Today I was pleased to join UWCSEA students and staff at the Institute of Policy Studies (IPS) Women's Conference, which was opened by Singapore’s President Halimah Yacob. In her opening remarks, the President described the progress that has been made in advancing the rights of women in Singapore, including the way in which protections for women have been strengthened and passed into law through the Women’s Charter. Even since the most recent amendments to the Charter in 2016, rapid change in society and technology have created additional challenges to a shared goal of gender equality. Through forums such as today’s event, this has included discussion on systemic change to ensure that equality is an assumed right, and a greater focus on understanding how the role of men might expand to include work, such as caregiving, that has traditionally been viewed as “women’s work”. In turn, this shift in focus would help to create opportunities for women to participate and contribute more fully to other aspects of society, and build more social equity.
The theme of women's economic empowerment is one close to my heart, and not just as the mother of two girls, and with concerns about what they may face as they go out into the world. Before COVID-19 struck, estimates showed that it would take 100 years for women globally to reach parity of opportunity and for gender parity. That has now changed and the World Economic Forum’s Global Gender Gap Report 2021 estimates suggest it has increased by a generation, and is now more like 136 years. The impact of COVID-19 has struck women harder than men in general, with the caring professions particularly impacted, and girls taken out of education on an unprecedented scale.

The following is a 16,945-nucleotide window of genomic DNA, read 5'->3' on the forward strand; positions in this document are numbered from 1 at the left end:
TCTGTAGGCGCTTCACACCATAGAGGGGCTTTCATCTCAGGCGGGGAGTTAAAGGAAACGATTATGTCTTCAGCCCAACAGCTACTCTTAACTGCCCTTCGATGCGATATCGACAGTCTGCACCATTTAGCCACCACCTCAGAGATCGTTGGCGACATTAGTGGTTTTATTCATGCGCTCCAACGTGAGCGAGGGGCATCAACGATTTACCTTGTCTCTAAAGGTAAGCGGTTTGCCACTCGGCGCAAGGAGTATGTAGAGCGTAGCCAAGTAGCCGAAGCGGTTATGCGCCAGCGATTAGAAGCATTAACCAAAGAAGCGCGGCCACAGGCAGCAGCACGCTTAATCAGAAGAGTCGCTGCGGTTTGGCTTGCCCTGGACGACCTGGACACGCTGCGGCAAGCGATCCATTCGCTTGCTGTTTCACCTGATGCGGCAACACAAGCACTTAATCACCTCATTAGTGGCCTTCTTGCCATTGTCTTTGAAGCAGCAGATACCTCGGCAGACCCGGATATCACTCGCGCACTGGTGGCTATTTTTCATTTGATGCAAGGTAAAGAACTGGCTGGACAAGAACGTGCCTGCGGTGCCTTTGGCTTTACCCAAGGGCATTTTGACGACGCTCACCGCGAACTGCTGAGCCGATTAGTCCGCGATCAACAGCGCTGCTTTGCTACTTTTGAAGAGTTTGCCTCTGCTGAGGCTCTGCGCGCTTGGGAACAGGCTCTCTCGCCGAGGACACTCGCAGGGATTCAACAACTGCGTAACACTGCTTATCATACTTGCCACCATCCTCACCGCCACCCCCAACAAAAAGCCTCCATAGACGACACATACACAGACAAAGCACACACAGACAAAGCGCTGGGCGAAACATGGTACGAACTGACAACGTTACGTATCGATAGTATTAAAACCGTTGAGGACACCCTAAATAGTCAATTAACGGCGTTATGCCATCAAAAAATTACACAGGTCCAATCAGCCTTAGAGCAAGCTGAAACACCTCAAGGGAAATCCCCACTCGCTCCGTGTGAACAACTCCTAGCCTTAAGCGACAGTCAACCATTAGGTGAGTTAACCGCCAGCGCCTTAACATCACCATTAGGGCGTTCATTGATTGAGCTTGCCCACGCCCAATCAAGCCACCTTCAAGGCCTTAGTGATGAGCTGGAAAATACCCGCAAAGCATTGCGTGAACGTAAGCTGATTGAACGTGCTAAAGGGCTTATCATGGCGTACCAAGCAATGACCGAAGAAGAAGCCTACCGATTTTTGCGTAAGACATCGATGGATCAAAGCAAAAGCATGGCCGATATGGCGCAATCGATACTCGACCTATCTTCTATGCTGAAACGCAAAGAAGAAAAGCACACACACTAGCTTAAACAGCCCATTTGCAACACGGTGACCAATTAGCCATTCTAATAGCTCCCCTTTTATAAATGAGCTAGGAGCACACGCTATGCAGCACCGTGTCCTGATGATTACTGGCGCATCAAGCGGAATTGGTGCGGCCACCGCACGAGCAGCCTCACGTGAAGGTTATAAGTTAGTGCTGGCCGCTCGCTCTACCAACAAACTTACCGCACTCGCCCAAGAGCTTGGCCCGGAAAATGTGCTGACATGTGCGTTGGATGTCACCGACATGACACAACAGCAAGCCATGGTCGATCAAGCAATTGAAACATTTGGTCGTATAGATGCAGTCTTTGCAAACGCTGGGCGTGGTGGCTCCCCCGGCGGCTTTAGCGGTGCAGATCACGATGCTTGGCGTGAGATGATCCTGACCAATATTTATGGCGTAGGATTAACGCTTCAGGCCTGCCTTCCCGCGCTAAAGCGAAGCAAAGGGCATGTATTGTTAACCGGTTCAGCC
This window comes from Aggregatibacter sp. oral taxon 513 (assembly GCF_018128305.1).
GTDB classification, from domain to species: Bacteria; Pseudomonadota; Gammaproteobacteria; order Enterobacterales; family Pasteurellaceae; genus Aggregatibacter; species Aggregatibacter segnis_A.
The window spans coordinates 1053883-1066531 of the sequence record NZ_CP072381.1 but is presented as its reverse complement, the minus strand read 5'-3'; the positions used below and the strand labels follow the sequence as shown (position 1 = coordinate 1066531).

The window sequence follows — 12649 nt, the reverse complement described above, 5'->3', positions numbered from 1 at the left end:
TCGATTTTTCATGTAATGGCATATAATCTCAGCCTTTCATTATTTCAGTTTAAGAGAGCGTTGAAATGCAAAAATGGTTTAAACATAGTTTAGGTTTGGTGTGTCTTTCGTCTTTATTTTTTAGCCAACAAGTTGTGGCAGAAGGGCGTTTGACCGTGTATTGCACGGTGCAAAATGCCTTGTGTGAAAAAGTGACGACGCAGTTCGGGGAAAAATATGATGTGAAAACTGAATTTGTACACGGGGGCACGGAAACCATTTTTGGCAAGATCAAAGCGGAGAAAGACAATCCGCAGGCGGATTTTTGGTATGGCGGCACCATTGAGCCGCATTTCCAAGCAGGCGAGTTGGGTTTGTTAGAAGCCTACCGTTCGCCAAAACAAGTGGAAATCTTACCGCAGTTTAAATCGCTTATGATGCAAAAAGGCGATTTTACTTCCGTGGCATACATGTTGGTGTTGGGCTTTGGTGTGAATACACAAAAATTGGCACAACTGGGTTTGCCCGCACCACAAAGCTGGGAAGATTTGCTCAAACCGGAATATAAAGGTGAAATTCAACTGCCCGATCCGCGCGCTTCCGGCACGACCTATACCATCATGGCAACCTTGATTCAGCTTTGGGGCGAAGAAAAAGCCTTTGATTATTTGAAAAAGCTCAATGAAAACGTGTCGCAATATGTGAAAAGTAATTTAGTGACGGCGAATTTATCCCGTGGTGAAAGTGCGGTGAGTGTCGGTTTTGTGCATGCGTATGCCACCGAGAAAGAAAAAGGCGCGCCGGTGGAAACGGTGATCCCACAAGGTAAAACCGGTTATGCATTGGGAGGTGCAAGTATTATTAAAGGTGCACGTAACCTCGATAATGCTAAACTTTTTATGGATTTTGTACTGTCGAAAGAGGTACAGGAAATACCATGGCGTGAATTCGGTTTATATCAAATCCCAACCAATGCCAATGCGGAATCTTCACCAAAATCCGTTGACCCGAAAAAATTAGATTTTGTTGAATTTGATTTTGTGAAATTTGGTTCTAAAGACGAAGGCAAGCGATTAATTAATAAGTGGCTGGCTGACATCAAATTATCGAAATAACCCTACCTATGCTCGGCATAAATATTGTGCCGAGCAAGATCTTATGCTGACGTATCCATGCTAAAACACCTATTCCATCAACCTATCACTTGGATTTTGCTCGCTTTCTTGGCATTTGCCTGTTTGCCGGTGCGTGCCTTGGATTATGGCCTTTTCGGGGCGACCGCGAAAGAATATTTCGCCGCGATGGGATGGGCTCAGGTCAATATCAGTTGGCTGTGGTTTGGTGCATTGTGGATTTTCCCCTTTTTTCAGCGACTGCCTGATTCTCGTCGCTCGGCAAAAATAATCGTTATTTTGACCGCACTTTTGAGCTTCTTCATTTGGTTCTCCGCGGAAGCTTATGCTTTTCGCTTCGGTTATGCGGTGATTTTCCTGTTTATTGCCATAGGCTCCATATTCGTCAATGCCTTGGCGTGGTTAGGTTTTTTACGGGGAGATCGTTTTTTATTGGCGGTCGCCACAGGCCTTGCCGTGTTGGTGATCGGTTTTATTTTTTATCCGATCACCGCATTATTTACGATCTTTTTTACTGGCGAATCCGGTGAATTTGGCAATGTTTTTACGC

On International Womens' Day (8 March), I blogged about a vibrant panel discussion earlier that day, featuring three inspiring women taking questions about gender parity and equity. Our students who submitted their questions put the panel to the test, and asked for accountability from the College in addressing these issues. That's one reason we are supporting today's IPS Women’s Conference - to be part of the discussions about common challenges, and finding shared solutions.
This week also marks the start of an internship in my office, bringing together some ideas about how we might engage with a programme I was closely connected to in China, Inspiring the Future - and Inspiring Women in particular, which addresses stereotyping in career choices among young students. We are glad to have Zhuzhu, a recent a graduate from our UWCSEA Class of '21 join us as part of the College's Internship Programme and look forward to seeing the results of her hard work!